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Analyzing data at any scale with AWS Lambda

Analyzing data at any scale with AWS Lambda

AWS re:Invent 2020

AWS Lambda functions provide a powerful compute environment that can be used to process and gain insights from data stored in databases, Amazon Aurora, object storage, and file systems. This session reviews options and techniques to optimize your data analytics platform without managing a server, and it focuses on unstructured (Amazon S3 and Amazon EFS) and structured (Amazon DynamoDB and Amazon Aurora) data, including integrations with Amazon Athena, an interactive query service.

Danilo Poccia

February 08, 2021
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  1. © 2020, Amazon Web Services, Inc. or its affiliates. All rights reserved.
    Analyzing data at any scale
    with AWS Lambda
    Danilo Poccia
    Chief Evangelist (EMEA)
    AWS
    S V S 3 0 1

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  2. © 2020, Amazon Web Services, Inc. or its affiliates. All rights reserved.
    Event-driven metadata extraction and enrichment
    Monte Carlo method, ensemble forecasting, ensemble learning
    Using Amazon Elastic File System (Amazon EFS) to host
    Lambda function dependencies
    Machine learning inference examples
    Advanced use cases and demos
    Agenda

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  3. Event-driven metadata extraction + enrichment

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  4. Physical sciences and engineering
    Computational physics, physical chemistry,
    aerodynamics, fluid dynamics, wireless
    networks
    Finance and business
    Evaluate the risk and uncertainty that
    would affect the outcome of different
    decision options
    Mathematics
    For example, execute 10 / 100 / 1,000
    Lambda functions, each performing one or
    more random sampling
    What’s the area of the “cloud”
    shape?
    How many hits and misses?
    The number of hits divided by the total
    number of runs tends to the same ratio as
    the two areas
    Monte Carlo methods
    R E P E A T E D R A N D O M S A M P L I N G A N D S T A T I S T I C A L A N A L Y S I S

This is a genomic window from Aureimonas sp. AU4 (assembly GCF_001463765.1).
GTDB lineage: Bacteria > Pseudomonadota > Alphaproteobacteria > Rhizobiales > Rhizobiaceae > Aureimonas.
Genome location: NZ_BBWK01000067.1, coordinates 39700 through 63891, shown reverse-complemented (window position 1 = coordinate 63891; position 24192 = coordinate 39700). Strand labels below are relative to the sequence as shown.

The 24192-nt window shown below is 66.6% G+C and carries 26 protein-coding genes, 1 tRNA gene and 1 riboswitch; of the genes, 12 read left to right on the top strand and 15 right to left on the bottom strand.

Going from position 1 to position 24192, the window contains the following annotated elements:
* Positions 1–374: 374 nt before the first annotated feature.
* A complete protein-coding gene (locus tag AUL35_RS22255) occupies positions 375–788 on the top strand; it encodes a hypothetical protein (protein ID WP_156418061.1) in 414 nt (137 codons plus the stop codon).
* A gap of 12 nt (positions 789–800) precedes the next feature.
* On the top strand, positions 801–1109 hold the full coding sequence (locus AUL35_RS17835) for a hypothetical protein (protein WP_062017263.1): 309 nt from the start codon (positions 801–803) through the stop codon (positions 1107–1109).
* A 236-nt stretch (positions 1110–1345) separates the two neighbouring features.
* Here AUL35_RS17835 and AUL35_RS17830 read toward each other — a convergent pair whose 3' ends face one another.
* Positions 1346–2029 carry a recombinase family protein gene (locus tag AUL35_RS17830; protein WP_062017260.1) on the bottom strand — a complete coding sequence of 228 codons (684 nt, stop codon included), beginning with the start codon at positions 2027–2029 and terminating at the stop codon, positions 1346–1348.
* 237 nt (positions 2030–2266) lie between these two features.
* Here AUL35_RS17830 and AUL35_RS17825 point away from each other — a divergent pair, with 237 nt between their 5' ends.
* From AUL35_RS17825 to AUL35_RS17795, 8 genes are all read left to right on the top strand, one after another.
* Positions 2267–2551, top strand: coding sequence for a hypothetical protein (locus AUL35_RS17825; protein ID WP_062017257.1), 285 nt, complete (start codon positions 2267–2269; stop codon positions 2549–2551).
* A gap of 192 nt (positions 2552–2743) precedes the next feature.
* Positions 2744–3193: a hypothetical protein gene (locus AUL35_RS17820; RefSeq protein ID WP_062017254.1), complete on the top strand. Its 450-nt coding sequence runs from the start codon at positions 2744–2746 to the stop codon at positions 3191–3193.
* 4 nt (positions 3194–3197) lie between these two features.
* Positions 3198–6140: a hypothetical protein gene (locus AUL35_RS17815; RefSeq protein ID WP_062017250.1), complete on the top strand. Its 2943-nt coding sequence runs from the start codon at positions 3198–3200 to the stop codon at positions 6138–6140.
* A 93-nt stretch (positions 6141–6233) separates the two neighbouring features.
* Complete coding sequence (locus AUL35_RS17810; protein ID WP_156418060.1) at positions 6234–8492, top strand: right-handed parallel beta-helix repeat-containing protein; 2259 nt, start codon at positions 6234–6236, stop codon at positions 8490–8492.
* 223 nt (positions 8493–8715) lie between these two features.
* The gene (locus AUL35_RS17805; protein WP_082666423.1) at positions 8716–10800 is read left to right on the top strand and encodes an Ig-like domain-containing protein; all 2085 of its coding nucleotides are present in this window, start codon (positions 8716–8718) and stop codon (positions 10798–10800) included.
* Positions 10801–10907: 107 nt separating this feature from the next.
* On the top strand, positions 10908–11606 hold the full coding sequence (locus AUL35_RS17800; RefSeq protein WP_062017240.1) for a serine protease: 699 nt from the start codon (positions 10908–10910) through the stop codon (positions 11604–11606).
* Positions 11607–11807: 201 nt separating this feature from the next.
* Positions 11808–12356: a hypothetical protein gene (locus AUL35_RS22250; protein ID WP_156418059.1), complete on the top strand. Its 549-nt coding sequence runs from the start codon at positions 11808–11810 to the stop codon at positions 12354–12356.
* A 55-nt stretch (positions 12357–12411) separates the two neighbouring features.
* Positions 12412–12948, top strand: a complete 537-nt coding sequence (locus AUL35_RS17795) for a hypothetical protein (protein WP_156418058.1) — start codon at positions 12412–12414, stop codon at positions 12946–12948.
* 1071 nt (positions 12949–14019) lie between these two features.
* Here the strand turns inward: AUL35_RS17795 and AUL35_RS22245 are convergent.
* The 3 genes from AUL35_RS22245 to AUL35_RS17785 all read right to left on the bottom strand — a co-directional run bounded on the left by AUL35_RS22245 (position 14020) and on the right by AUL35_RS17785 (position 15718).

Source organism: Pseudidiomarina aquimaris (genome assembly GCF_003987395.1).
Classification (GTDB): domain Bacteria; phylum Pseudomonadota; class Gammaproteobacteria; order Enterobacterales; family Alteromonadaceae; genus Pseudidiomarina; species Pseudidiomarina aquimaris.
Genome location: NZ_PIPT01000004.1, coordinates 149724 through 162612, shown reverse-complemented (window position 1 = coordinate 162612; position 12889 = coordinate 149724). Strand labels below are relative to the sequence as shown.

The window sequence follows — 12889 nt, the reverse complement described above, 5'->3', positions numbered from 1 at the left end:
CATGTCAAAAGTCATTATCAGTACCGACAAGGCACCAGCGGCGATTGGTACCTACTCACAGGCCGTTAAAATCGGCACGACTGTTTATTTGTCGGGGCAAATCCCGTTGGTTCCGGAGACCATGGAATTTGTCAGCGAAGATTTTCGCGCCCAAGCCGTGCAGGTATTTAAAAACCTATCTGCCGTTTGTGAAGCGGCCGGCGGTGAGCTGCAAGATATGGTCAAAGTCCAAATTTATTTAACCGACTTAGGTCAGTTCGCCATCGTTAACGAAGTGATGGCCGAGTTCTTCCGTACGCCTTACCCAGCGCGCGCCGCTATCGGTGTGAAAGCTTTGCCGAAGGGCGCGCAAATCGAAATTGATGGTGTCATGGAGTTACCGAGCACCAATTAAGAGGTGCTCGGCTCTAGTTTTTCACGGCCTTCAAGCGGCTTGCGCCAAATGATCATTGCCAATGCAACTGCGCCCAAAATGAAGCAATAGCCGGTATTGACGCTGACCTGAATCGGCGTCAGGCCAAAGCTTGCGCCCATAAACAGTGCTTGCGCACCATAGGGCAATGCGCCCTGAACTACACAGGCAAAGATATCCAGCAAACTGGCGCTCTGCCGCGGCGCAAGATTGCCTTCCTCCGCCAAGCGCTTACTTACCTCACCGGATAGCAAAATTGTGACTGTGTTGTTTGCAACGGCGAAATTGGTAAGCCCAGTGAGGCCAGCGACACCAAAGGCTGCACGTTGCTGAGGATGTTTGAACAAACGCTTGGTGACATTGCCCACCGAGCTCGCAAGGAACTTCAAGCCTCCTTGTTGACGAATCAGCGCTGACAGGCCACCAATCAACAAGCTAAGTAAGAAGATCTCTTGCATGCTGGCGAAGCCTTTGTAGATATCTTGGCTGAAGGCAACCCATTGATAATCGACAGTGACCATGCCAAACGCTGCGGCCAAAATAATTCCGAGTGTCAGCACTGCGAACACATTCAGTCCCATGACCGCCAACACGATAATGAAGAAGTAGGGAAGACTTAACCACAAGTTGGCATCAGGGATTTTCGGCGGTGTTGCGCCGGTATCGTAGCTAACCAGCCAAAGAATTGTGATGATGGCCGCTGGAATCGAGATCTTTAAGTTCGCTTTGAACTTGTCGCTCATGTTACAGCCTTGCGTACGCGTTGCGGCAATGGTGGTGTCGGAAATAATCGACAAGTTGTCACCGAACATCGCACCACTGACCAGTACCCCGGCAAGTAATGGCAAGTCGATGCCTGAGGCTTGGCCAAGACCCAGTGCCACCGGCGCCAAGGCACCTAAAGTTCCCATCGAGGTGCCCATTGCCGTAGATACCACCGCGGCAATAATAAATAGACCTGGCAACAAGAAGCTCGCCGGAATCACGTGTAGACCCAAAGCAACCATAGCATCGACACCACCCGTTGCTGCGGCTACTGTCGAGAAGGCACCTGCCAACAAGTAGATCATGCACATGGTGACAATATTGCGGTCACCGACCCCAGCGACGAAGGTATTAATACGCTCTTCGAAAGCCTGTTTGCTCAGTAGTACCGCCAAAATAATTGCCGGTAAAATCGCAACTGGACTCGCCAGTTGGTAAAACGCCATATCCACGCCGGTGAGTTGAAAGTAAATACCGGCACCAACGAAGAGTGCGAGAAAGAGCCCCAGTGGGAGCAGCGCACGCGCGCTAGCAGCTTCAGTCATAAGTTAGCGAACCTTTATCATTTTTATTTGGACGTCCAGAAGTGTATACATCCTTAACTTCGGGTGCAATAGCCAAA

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  5. This set of forecasts aims to give a
    better indication of the range of
    possible future states
    Useful when there is
    uncertainty/error in the input
    parameters, or a system is highly
    sensitive to initial conditions –
    such as for chaotic dynamical
    systems, like weather forecast
    For example, execute 10 / 100 /
    1,000 Lambda functions, each with
    slightly different parameters in
    input, and then compare the
    results
    If 56 out of 100 weather forecast
    simulations expect rain, then,
    “There is a 56% chance of rain”
    Ensemble forecasting
    I N S T E A D O F M A K I N G A S I N G L E F O R E C A S T O F T H E M O S T L I K E L Y
    S C E N A R I O , A S E T ( O R E N S E M B L E ) O F F O R E C A S T S I S P R O D U C E D
    Input
    Output

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  6. For example, run 10 / 100 / 1,000
    Lambda functions training
    different (and relatively simple)
    machine learning algorithms
    To run inference, you can combine
    all or a subset of the results
    Ensemble learning
    U S I N G M U L T I P L E L E A R N I N G A L G O R I T H M S T O O B T A I N B E T T E R P R E D I C T I V E P E R F O R M A N C E
    T H A N W H A T C O U L D B E O B T A I N E D F R O M A N Y O F T H E C O N S T I T U E N T L E A R N I N G A L G O R I T H M S A L O N E
    Models
    Dataset
    Training
    0 1 0 0 0
    0
    Predictions
    Ensemble’s Prediction

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  7. For example, for Python 3.8
    • NumPy 1.19.0
    • SciPy 1.5.1
    AWS Layer for Python: NumPy and SciPy

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  8. • Extends the reach of Lambda to new uses cases
    • Machine learning training
    § CPU-based, 15 minutes time limit
    § Improving results with ensemble forecasts or ensemble learning
    • Machine learning inference